An interview with Elaheh Azimfar on women’s role in the Iran uprising
In an interview with Elaheh Azimfar, the representative of the Iranian Resistance in international organizations, Grand-Lebanon examined the ongoing popular uprising in Iran sparked by the brutal killing of Mahsa Amini.
The interview highlights the uprising’s underlying causes, extending beyond the mandatory hijab, and emphasizes the Iranian people’s discontent with the religious dictatorship ruling Iran.
Azimfar advocates for women’s freedom to choose their attire, arguing against the mandatory hijab, and discusses the broader aspirations of the revolution, including women’s equality, freedom of speech, and the establishment of a democratic republic.
The interview concludes by asserting that the uprising seeks to completely overthrow the regime and create a future Iran where coercion, including the mandatory hijab, has no place.
Iranian women, from NO to the mandatory hijab to YES to “down with the dictator”
Interview with Ms. Elahe Azimfar, NCRI representative in international organizations
Since the beginning of the popular uprising in Iran after the death of Mahsa Amini, who was brutally killed in a security center last September under the pretext of not having a proper veil, Iranian women are still in the streets, especially the new generation in universities and high schools. Those in prisons and interrogation centers have been subjected to the worst tortures and even shot dead while participating in demonstrations.
Recently, and not for the last time, women have been threatened with death by poisoning female students without clarifying the reality of these actions and without the perpetrators being exposed and held accountable. However, human rights organizations around the world condemn these actions.
To clarify this issue, Elaheh Azimfar, the representative of the Iranian Resistance in international organizations, in an interview, told Grand-Lebanon:
“The killing of Mahsa Amini was a state murder. The clerical regime’s Guidance Patrol killed this young woman under the pretext of improper veiling, leading to an uprising in Iran. However, the cause of the uprising was not the compulsory hijab; it was much more than that.
The uprising started with the slogan “Death to Khamenei” and “Death to the dictator.” Mahsa’s murder was a spark to a barrel of gunpowder. Iranian people hate the mullahs’ regime because this regime is a religious dictatorship ruling under the guise of religion. A regime full of fraud, hypocrisy, lies, and corruption.”
“The uprisings that took place in 2009, 2017-2018, 2019, and (2022) each started with a spark. One by a fraudulent election, the other by increasing the price of eggs, then we had the tripled price of gasoline, and in September 2022, the murder of Mahsa Amini.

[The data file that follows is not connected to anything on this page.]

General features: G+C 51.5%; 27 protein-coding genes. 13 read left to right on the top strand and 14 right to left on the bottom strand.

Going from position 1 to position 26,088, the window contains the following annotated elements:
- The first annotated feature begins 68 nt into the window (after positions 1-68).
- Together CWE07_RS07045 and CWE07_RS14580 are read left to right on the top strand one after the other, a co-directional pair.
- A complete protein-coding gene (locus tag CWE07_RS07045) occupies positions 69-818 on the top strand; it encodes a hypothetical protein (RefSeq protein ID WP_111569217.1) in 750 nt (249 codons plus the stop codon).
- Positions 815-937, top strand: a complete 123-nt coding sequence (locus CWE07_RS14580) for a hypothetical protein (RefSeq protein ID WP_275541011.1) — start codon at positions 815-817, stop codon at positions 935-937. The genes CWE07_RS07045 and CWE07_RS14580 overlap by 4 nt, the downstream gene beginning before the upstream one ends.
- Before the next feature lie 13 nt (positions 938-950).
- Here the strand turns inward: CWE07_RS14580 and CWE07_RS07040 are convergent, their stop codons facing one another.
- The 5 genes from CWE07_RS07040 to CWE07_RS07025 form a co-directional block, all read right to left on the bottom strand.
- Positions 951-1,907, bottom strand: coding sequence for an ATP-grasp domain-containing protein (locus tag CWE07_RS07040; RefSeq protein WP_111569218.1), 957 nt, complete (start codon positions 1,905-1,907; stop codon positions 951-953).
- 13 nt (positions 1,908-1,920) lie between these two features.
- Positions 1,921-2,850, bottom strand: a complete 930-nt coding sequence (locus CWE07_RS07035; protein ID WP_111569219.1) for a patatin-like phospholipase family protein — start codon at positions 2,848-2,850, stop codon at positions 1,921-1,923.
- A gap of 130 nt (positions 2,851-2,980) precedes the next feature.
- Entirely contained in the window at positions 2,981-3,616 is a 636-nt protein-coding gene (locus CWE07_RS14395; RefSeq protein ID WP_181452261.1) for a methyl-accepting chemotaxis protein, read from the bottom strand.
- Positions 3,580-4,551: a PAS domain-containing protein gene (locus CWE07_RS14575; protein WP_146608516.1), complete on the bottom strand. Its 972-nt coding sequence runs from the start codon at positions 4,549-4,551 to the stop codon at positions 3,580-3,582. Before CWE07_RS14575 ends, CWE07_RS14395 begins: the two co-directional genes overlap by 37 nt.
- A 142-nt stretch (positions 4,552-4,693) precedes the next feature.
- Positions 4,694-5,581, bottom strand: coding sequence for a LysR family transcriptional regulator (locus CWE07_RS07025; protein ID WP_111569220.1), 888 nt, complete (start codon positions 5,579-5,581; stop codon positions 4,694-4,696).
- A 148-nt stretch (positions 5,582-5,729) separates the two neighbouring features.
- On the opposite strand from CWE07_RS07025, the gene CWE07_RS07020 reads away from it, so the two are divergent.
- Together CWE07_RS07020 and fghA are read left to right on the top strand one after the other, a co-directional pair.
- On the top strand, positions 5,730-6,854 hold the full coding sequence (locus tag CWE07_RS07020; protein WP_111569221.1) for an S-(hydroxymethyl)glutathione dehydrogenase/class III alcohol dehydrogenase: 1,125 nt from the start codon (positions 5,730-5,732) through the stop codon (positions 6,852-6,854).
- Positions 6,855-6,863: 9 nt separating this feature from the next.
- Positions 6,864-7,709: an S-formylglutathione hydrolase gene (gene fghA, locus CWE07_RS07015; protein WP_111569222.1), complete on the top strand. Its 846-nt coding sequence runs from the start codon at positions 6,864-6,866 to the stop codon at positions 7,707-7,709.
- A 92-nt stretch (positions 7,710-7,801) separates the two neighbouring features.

“One of the prominent features of the misogynist regime of Velayat-e-Faqih in Iran is the suppression of women, which manifests itself in the mandatory hijab. Khomeini’s regime started its dictatorship immediately after coming to power by brutally suppressing women and imposing the mandatory hijab with the slogan “either the veil or a hit on the head.” Women defied it from the beginning.
We believe that women are free to choose what to wear. One woman wears a hijab, and another does not; it is their choice and has nothing to do with the government. We are resisting for the freedom of women so that the hijab would not be mandatory.”
Elaheh Azimfar added, “This uprising and revolution also wants to realize these freedoms: Women’s freedom and equality, freedom of speech, freedom of thought, freedom of assembly, freedom to choose one’s religion. But the people of Iran, especially the women of Iran, have come to the conclusion that these freedoms, including the freedom of clothing, will not be achieved unless this regime is overthrown. That is why the first slogan chanted after Mahsa’s death was ‘death to the dictator.’ That means that this dictatorial regime must go.
“The righteous position of women in Iran will be achieved by participating in political leadership after the overthrow of the mullahs’ regime and the ruling religious tyranny.”
“After the anti-monarchy revolution in 1979, Khomeini tried to restrict women from the very beginning of his rule. He, who had seen the active participation of women in the anti-monarchy revolution, and at the same time, as the thief of the revolution, had no qualifications to run the country, knew that if he did not limit and restrain women, he would lose power very soon.